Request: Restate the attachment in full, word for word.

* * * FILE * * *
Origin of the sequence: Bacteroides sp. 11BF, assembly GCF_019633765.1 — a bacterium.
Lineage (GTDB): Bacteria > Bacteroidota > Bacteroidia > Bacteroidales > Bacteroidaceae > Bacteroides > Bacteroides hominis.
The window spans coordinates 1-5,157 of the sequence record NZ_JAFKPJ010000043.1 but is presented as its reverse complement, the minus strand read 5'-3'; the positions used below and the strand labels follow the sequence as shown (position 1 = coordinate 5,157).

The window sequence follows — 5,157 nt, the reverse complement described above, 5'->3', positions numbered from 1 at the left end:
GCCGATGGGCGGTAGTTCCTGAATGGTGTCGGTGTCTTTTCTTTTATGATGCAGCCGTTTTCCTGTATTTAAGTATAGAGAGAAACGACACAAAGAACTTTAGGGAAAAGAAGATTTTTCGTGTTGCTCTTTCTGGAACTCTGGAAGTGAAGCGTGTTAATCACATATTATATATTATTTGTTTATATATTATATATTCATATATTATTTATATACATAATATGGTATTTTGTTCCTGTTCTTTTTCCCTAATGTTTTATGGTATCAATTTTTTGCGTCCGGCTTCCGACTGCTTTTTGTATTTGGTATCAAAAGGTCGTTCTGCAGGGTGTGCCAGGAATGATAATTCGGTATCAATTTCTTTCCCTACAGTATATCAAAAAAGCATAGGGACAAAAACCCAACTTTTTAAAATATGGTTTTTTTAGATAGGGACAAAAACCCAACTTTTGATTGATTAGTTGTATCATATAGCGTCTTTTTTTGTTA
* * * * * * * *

Origin of the sequence: Bacteroides sp. 11BF, assembly GCF_019633765.1 — a bacterium.
Lineage (GTDB): Bacteria > Bacteroidota > Bacteroidia > Bacteroidales > Bacteroidaceae > Bacteroides > Bacteroides hominis.
The window spans coordinates 1-5,157 of the sequence record NZ_JAFKPJ010000043.1 but is presented as its reverse complement, the minus strand read 5'-3'; the positions used below and the strand labels follow the sequence as shown (position 1 = coordinate 5,157).

The window sequence follows — 5,157 nt, the reverse complement described above, 5'->3', positions numbered from 1 at the left end:
GCCGATGGGCGGTAGTTCCTGAATGGTGTCGGTGTCTTTTCTTTTATGATGCAGCCGTTTTCCTGTATTTAAGTATAGAGAGAAACGACACAAAGAACTTTAGGGAAAAGAAGATTTTTCGTGTTGCTCTTTCTGGAACTCTGGAAGTGAAGCGTGTTAATCACATATTATATATTATTTGTTTATATATTATATATTCATATATTATTTATATACATAATATGGTATTTTGTTCCTGTTCTTTTTCCCTAATGTTTTATGGTATCAATTTTTTGCGTCCGGCTTCCGACTGCTTTTTGTATTTGGTATCAAAAGGTCGTTCTGCAGGGTGTGCCAGGAATGATAATTCGGTATCAATTTCTTTCCCTACAGTATATCAAAAAAGCATAGGGACAAAAACCCAACTTTTTAAAATATGGTTTTTTTAGATAGGGACAAAAACCCAACTTTTGATTGATTAGTTGTATCATATAGCGTCTTTTTTTGTTA